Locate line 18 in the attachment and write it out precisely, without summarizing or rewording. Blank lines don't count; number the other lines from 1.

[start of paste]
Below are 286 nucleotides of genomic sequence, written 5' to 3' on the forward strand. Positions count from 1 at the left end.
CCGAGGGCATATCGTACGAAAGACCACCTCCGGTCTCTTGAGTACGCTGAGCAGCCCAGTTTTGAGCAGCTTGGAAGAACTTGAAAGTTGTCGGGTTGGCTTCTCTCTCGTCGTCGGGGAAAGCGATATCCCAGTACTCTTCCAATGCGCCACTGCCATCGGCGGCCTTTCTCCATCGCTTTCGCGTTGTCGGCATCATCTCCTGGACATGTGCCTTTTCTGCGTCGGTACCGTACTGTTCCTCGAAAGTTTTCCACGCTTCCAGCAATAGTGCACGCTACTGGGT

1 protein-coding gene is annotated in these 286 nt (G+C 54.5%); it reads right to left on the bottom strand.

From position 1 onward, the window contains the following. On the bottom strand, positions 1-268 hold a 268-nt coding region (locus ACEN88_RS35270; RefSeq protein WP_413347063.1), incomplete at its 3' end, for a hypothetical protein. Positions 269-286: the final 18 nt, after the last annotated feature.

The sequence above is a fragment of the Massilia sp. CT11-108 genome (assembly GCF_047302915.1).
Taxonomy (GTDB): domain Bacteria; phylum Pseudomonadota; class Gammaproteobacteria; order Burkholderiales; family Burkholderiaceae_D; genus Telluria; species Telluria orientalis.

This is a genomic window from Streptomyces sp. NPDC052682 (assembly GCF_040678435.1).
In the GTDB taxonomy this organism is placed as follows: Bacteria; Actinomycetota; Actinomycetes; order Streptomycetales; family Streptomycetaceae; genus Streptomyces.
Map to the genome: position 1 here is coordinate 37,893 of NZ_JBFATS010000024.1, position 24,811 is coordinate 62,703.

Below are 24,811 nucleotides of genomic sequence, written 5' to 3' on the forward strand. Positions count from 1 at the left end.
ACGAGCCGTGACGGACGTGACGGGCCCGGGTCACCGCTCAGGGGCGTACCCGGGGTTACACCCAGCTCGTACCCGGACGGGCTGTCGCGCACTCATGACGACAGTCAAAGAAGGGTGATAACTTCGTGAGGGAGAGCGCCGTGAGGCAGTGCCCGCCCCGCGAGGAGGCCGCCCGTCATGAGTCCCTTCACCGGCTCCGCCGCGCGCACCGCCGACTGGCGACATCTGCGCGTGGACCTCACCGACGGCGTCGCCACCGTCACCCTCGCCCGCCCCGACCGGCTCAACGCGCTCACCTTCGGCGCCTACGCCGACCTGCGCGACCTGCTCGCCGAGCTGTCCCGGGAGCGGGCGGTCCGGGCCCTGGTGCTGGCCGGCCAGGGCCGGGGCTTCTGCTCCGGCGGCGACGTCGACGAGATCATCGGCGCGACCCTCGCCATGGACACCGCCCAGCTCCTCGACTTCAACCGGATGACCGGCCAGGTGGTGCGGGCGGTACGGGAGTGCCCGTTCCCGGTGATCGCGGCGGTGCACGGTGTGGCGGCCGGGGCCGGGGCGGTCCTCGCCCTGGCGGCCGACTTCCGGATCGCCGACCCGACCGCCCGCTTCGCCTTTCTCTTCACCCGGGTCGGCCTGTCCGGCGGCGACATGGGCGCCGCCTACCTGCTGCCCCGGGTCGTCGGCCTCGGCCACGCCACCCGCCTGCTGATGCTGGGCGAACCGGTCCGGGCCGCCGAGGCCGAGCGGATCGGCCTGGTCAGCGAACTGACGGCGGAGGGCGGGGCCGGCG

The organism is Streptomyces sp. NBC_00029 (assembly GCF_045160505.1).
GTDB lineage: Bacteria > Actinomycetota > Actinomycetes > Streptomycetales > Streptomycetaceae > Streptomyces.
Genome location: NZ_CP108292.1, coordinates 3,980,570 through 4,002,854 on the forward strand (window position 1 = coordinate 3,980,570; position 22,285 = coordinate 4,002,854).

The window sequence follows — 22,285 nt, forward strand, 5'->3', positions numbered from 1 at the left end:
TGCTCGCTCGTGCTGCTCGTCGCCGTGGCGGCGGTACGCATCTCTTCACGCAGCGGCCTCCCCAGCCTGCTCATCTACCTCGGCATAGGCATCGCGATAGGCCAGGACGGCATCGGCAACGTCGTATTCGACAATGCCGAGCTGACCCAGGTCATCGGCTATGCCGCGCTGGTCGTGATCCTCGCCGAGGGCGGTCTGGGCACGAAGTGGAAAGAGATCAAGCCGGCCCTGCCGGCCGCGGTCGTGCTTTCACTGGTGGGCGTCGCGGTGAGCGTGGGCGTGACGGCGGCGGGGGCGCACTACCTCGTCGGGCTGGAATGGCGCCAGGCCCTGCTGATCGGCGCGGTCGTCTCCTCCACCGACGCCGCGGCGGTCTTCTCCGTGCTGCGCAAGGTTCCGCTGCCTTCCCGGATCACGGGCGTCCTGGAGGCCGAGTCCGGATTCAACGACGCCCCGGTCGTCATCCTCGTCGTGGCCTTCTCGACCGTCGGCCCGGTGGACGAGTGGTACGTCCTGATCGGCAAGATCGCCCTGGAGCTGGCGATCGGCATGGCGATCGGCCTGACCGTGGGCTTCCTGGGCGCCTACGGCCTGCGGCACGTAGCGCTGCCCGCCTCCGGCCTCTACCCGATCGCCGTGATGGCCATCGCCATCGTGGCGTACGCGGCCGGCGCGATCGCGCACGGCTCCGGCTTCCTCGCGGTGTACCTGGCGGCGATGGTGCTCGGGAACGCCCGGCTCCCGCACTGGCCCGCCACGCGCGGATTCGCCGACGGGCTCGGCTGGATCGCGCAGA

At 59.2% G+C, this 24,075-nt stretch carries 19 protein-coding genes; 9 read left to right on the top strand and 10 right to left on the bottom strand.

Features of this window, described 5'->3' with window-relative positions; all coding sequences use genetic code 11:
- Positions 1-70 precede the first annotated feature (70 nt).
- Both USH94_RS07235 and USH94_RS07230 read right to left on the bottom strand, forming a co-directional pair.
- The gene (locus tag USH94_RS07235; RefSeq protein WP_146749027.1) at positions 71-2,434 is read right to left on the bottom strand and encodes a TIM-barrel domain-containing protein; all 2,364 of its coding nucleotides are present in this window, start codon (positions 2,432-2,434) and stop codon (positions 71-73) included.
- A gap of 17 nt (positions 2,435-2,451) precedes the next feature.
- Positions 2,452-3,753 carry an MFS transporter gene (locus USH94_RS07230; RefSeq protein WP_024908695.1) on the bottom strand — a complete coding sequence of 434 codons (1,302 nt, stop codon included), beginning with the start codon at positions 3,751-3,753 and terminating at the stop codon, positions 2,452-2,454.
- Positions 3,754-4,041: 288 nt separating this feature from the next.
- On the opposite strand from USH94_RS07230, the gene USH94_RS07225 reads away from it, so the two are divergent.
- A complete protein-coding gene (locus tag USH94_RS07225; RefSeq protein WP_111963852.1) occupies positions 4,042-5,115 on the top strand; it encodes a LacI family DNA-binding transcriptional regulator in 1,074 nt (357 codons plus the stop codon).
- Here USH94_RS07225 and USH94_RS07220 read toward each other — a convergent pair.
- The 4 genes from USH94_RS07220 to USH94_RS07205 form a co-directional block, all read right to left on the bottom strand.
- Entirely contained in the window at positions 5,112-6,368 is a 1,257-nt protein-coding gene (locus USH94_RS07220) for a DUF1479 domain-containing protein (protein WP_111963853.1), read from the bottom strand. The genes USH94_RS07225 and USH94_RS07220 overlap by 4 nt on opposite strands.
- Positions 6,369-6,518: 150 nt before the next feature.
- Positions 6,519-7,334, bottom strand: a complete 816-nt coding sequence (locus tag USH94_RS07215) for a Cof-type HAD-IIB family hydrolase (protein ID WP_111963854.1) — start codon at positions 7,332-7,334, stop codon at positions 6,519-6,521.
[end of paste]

Features of this window, described 5'->3' with window-relative positions; all coding sequences use genetic code 11: